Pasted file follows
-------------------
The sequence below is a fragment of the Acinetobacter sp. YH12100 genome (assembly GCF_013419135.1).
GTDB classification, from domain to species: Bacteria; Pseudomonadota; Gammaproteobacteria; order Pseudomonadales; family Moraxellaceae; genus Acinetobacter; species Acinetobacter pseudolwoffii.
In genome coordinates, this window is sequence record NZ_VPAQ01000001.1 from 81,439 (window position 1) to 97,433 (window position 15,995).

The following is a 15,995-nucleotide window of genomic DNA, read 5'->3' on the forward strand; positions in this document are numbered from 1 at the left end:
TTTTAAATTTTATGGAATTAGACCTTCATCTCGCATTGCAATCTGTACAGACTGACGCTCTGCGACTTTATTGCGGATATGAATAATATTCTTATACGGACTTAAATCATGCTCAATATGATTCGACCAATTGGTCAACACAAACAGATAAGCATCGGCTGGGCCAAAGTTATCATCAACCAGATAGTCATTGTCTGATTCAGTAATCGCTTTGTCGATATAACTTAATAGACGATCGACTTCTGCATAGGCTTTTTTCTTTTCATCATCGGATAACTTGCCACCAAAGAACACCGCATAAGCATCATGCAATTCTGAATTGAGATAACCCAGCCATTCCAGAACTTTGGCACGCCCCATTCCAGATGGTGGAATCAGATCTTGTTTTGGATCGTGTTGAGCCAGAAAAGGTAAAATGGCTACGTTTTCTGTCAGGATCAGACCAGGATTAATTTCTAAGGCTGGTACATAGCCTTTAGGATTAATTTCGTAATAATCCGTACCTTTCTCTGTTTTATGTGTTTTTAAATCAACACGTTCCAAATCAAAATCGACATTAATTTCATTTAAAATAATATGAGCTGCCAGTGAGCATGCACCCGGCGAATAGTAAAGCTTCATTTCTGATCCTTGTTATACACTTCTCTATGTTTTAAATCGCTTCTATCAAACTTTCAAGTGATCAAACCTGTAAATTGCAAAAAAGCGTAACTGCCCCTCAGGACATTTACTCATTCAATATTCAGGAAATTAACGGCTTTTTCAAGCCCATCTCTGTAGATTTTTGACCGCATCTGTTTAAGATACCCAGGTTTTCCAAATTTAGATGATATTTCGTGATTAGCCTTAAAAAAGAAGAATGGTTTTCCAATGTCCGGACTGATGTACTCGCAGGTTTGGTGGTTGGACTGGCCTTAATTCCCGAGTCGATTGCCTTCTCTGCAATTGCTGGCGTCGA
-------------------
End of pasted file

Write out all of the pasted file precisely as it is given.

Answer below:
The sequence below is a fragment of the Acinetobacter sp. YH12100 genome (assembly GCF_013419135.1).
GTDB classification, from domain to species: Bacteria; Pseudomonadota; Gammaproteobacteria; order Pseudomonadales; family Moraxellaceae; genus Acinetobacter; species Acinetobacter pseudolwoffii.
In genome coordinates, this window is sequence record NZ_VPAQ01000001.1 from 81,439 (window position 1) to 97,433 (window position 15,995).

The following is a 15,995-nucleotide window of genomic DNA, read 5'->3' on the forward strand; positions in this document are numbered from 1 at the left end:
TTTTAAATTTTATGGAATTAGACCTTCATCTCGCATTGCAATCTGTACAGACTGACGCTCTGCGACTTTATTGCGGATATGAATAATATTCTTATACGGACTTAAATCATGCTCAATATGATTCGACCAATTGGTCAACACAAACAGATAAGCATCGGCTGGGCCAAAGTTATCATCAACCAGATAGTCATTGTCTGATTCAGTAATCGCTTTGTCGATATAACTTAATAGACGATCGACTTCTGCATAGGCTTTTTTCTTTTCATCATCGGATAACTTGCCACCAAAGAACACCGCATAAGCATCATGCAATTCTGAATTGAGATAACCCAGCCATTCCAGAACTTTGGCACGCCCCATTCCAGATGGTGGAATCAGATCTTGTTTTGGATCGTGTTGAGCCAGAAAAGGTAAAATGGCTACGTTTTCTGTCAGGATCAGACCAGGATTAATTTCTAAGGCTGGTACATAGCCTTTAGGATTAATTTCGTAATAATCCGTACCTTTCTCTGTTTTATGTGTTTTTAAATCAACACGTTCCAAATCAAAATCGACATTAATTTCATTTAAAATAATATGAGCTGCCAGTGAGCATGCACCCGGCGAATAGTAAAGCTTCATTTCTGATCCTTGTTATACACTTCTCTATGTTTTAAATCGCTTCTATCAAACTTTCAAGTGATCAAACCTGTAAATTGCAAAAAAGCGTAACTGCCCCTCAGGACATTTACTCATTCAATATTCAGGAAATTAACGGCTTTTTCAAGCCCATCTCTGTAGATTTTTGACCGCATCTGTTTAAGATACCCAGGTTTTCCAAATTTAGATGATATTTCGTGATTAGCCTTAAAAAAGAAGAATGGTTTTCCAATGTCCGGACTGATGTACTCGCAGGTTTGGTGGTTGGACTGGCCTTAATTCCCGAGTCGATTGCCTTCTCTGCAATTGCTGGCGTCGA